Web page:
The purpose of human life is an unanswerable question. It seems
impossible to find an answer because we don’t know where to begin looking
or whom to ask. Existence, to us, seems to be something imposed upon us by
an unknown force. There is no apparent meaning to it, and yet we suffer
as a result of it. The world seems utterly chaotic. We therefore try to
impose meaning on it through pattern and fabricated purposes to distract
ourselves from the fact that our situation is hopelessly unfathomable.
“Waiting for Godot” is a play that captures this feeling and view of the
world, and characterizes it with archetypes that symbolize humanity and its
behaviour when faced with this knowledge. According to the play, a human
being’s life is totally dependant on chance, and, by extension, time is
meaningless; therefore, a human+s life is also meaningless, and the
realization of this drives humans to rely on nebulous, outside forces,
which may be real or not, for order and direction.

The basic premise of the play is that chance is the underlying factor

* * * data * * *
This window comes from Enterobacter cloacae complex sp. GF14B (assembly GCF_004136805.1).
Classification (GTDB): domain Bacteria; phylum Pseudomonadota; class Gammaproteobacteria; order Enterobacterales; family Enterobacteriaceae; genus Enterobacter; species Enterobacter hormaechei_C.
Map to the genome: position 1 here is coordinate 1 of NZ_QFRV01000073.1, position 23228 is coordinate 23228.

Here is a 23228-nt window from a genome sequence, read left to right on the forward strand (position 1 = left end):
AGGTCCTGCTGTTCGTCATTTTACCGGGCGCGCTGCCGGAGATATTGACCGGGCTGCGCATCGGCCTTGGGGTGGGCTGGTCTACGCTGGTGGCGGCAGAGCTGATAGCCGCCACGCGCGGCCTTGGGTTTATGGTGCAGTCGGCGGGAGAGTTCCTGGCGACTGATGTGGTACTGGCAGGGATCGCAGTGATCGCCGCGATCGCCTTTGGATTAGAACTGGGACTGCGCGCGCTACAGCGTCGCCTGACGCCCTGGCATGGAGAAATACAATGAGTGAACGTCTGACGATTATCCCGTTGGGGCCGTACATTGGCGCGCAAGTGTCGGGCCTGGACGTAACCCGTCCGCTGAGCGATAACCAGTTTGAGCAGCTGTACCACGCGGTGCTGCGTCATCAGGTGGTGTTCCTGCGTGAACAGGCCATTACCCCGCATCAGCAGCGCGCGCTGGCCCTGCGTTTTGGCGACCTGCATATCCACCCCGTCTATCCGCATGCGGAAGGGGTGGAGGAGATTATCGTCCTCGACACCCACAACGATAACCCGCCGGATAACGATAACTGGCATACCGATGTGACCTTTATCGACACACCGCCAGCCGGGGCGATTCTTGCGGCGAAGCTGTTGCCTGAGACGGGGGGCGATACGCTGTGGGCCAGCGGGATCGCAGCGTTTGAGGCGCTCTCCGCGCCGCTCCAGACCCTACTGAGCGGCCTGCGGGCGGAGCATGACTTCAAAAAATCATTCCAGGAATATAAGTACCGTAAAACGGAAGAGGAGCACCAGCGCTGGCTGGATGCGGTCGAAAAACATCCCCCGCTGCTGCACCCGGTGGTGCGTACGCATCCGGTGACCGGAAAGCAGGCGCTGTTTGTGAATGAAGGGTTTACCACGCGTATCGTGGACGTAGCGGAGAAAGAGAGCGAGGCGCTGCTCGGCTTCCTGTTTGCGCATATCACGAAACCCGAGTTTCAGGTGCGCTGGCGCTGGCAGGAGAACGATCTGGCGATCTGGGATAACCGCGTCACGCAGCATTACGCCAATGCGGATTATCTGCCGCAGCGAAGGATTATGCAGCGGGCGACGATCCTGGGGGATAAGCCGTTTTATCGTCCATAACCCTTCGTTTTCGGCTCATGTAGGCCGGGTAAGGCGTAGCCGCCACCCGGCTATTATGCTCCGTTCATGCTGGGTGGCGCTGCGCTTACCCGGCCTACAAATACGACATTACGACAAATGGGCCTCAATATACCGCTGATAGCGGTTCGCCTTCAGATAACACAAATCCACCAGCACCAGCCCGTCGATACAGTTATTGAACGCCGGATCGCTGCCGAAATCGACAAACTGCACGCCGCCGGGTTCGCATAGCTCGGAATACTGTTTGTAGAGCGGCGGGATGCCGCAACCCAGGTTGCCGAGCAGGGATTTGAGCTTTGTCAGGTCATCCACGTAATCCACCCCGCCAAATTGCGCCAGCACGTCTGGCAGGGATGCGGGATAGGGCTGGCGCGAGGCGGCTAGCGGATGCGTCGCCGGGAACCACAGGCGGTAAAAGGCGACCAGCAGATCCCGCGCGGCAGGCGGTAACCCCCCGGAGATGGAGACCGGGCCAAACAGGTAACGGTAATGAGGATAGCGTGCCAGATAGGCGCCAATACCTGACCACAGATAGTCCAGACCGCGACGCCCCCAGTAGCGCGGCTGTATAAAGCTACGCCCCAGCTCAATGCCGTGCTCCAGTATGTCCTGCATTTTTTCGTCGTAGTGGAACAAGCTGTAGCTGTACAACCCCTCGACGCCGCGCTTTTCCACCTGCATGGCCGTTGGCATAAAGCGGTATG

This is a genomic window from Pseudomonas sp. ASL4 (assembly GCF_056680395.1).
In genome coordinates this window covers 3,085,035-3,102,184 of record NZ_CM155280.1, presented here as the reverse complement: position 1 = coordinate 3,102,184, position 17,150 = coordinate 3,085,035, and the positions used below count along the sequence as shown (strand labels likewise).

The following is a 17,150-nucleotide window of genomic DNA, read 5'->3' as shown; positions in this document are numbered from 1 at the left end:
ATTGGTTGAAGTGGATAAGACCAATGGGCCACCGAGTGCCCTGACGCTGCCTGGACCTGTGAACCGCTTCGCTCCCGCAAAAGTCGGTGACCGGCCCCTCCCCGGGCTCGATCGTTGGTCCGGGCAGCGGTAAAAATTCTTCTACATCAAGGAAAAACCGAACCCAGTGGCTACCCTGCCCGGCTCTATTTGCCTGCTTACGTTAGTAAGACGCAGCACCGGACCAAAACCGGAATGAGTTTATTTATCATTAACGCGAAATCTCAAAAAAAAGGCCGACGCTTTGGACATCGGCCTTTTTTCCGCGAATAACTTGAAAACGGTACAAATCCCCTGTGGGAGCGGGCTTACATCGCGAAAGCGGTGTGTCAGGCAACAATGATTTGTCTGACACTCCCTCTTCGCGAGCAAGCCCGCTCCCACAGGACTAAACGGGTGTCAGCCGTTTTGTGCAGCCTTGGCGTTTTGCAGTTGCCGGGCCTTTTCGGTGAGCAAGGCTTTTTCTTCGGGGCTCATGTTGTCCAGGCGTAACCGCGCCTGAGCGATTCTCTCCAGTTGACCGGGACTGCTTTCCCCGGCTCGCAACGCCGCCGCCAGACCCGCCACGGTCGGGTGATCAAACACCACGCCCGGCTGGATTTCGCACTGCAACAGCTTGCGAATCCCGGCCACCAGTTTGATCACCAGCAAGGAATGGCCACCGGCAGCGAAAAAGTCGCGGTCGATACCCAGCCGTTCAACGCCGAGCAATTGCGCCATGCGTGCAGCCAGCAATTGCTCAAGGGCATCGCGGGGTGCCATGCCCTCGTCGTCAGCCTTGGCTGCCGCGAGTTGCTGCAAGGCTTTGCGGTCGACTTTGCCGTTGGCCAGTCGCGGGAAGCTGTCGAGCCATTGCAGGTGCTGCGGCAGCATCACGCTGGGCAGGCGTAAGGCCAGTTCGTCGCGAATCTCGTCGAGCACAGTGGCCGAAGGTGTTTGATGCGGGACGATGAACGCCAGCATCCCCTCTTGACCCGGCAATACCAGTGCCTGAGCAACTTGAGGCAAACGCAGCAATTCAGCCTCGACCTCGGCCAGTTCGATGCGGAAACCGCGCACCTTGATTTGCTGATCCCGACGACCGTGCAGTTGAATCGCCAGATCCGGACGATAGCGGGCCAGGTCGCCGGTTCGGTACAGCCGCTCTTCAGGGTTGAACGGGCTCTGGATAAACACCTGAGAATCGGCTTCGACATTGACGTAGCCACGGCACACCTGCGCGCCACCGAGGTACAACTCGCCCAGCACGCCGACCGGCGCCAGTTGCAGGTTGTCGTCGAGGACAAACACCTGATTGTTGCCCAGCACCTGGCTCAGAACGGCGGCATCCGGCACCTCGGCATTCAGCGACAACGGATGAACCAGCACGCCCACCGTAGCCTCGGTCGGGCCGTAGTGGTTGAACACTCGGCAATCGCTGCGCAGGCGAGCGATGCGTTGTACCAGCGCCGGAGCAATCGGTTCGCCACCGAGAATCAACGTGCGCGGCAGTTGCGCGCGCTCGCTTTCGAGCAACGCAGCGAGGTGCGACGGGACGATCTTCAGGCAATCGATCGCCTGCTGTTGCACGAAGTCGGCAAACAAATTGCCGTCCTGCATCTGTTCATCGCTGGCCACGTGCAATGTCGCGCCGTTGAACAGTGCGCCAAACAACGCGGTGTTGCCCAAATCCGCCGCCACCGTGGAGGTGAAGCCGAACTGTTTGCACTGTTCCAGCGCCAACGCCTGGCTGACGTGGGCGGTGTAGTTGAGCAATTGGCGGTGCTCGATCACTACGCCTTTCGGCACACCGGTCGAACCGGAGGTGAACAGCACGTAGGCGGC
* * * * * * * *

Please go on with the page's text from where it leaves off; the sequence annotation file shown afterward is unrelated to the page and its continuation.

behind existence. Therefore human life is determined by chance. This is
established very early on, when Vladimir mentions the parable of the two
thieves from the Bible. “One of the thieves was saved. It’s a reasonable
percentage” (Beckett, 8). The idea of “percentage” is important because
this represents how the fate of humanity is determined; it is random, and
there is a percentage chance that a person will be saved or damned.
Vladimir continues by citing the disconcordance of the Gospels on the story
of the two thieves. “And yet…how is it – this is not boring you I hope
– how is it that of the four Evangelists only one speaks of a thief being
saved. The four of them were there – or thereabouts – and only one speaks
of a thief being saved” (Beckett, 9). Beckett makes an important point
with this example of how chance is woven into even the most sacred of texts
that is supposed to hold ultimate truth for humanity. All four disciples
of Chirst are supposed to have been present during his crucifixion and